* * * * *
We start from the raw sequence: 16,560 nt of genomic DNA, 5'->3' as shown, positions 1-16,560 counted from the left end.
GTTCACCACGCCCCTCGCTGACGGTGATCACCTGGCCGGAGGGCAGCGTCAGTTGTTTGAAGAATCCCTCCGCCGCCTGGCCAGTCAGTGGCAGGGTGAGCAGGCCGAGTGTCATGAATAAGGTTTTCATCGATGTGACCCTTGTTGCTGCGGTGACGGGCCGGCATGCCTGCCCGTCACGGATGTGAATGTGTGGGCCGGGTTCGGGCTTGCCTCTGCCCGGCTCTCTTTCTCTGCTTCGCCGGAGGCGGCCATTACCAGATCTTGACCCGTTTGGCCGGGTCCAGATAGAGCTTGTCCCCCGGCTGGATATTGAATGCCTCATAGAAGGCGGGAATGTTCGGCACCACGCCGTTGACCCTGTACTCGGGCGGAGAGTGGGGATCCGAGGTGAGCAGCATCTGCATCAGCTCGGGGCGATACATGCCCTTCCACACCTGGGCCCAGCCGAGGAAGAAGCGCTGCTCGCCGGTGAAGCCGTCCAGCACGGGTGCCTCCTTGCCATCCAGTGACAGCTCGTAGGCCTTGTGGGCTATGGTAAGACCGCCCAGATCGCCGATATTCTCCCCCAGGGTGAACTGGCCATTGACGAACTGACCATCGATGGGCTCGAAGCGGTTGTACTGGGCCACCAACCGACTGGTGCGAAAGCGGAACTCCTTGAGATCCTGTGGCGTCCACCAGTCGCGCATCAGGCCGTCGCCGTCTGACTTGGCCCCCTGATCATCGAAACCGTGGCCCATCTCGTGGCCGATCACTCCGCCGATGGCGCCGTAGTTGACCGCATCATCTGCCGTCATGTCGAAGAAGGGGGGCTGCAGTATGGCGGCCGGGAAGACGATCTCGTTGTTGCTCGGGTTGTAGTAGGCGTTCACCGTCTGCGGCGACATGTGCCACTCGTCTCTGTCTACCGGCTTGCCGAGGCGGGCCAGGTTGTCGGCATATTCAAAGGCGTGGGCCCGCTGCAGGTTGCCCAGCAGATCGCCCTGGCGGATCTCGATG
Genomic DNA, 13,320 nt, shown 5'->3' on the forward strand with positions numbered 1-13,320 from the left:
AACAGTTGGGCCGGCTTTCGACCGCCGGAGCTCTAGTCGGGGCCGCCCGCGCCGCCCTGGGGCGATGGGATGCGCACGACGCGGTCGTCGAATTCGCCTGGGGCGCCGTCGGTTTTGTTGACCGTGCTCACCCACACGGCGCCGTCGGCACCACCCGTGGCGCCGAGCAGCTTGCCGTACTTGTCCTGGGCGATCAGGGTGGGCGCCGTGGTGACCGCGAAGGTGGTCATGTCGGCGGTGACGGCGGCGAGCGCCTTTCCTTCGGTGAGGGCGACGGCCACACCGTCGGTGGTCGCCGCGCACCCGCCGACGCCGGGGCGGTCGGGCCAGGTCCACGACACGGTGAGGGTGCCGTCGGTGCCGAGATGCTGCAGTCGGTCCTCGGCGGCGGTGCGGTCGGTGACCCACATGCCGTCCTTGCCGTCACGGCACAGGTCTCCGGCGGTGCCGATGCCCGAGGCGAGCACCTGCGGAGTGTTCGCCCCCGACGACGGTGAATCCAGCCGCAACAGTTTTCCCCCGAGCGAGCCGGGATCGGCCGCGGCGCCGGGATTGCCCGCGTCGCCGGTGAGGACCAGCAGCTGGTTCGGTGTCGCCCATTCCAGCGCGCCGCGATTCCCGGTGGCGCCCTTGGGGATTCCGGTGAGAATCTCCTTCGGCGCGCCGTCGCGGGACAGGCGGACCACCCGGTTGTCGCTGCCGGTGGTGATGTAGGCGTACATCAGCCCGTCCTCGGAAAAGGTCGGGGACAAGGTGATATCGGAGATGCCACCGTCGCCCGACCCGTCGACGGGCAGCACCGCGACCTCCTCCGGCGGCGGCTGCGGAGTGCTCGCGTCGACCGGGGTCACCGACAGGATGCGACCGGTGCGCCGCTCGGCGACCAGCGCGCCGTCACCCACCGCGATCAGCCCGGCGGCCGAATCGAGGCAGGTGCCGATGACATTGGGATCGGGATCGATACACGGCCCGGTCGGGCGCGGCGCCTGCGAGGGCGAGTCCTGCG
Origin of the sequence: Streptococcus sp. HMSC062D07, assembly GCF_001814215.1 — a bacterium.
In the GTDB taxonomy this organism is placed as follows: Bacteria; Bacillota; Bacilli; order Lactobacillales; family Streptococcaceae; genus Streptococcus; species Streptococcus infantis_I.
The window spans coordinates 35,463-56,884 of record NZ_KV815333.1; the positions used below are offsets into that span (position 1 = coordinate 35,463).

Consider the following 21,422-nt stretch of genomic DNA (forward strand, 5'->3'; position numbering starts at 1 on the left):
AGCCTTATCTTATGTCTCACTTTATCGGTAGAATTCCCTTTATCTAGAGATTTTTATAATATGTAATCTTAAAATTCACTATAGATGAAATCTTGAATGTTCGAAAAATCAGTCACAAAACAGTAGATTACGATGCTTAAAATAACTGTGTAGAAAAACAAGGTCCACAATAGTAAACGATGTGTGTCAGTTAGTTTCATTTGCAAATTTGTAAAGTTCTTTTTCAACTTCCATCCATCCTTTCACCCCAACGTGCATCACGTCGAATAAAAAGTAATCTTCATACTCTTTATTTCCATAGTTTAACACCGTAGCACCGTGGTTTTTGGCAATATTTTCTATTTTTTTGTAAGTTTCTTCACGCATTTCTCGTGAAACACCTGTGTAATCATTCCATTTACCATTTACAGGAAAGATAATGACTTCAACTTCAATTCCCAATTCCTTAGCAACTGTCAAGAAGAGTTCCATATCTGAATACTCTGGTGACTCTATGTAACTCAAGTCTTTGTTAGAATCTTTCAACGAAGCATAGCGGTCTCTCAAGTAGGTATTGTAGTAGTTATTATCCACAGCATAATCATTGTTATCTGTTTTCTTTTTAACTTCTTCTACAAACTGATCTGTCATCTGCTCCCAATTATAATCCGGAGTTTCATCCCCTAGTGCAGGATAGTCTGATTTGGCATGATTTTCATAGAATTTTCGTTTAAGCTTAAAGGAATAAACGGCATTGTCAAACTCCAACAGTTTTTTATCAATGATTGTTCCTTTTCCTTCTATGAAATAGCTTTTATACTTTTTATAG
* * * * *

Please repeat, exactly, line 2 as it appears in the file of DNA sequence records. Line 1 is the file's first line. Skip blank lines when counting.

GTTCACCACGCCCCTCGCTGACGGTGATCACCTGGCCGGAGGGCAGCGTCAGTTGTTTGAAGAATCCCTCCGCCGCCTGGCCAGTCAGTGGCAGGGTGAGCAGGCCGAGTGTCATGAATAAGGTTTTCATCGATGTGACCCTTGTTGCTGCGGTGACGGGCCGGCATGCCTGCCCGTCACGGATGTGAATGTGTGGGCCGGGTTCGGGCTTGCCTCTGCCCGGCTCTCTTTCTCTGCTTCGCCGGAGGCGGCCATTACCAGATCTTGACCCGTTTGGCCGGGTCCAGATAGAGCTTGTCCCCCGGCTGGATATTGAATGCCTCATAGAAGGCGGGAATGTTCGGCACCACGCCGTTGACCCTGTACTCGGGCGGAGAGTGGGGATCCGAGGTGAGCAGCATCTGCATCAGCTCGGGGCGATACATGCCCTTCCACACCTGGGCCCAGCCGAGGAAGAAGCGCTGCTCGCCGGTGAAGCCGTCCAGCACGGGTGCCTCCTTGCCATCCAGTGACAGCTCGTAGGCCTTGTGGGCTATGGTAAGACCGCCCAGATCGCCGATATTCTCCCCCAGGGTGAACTGGCCATTGACGAACTGACCATCGATGGGCTCGAAGCGGTTGTACTGGGCCACCAACCGACTGGTGCGAAAGCGGAACTCCTTGAGATCCTGTGGCGTCCACCAGTCGCGCATCAGGCCGTCGCCGTCTGACTTGGCCCCCTGATCATCGAAACCGTGGCCCATCTCGTGGCCGATCACTCCGCCGATGGCGCCGTAGTTGACCGCATCATCTGCCGTCATGTCGAAGAAGGGGGGCTGCAGTATGGCGGCCGGGAAGACGATCTCGTTGTTGCTCGGGTTGTAGTAGGCGTTCACCGTCTGCGGCGACATGTGCCACTCGTCTCTGTCTACCGGCTTGCCGAGGCGGGCCAGGTTGTCGGCATATTCAAAGGCGTGGGCCCGCTGCAGGTTGCCCAGCAGATCGCCCTGGCGGATCTCGATG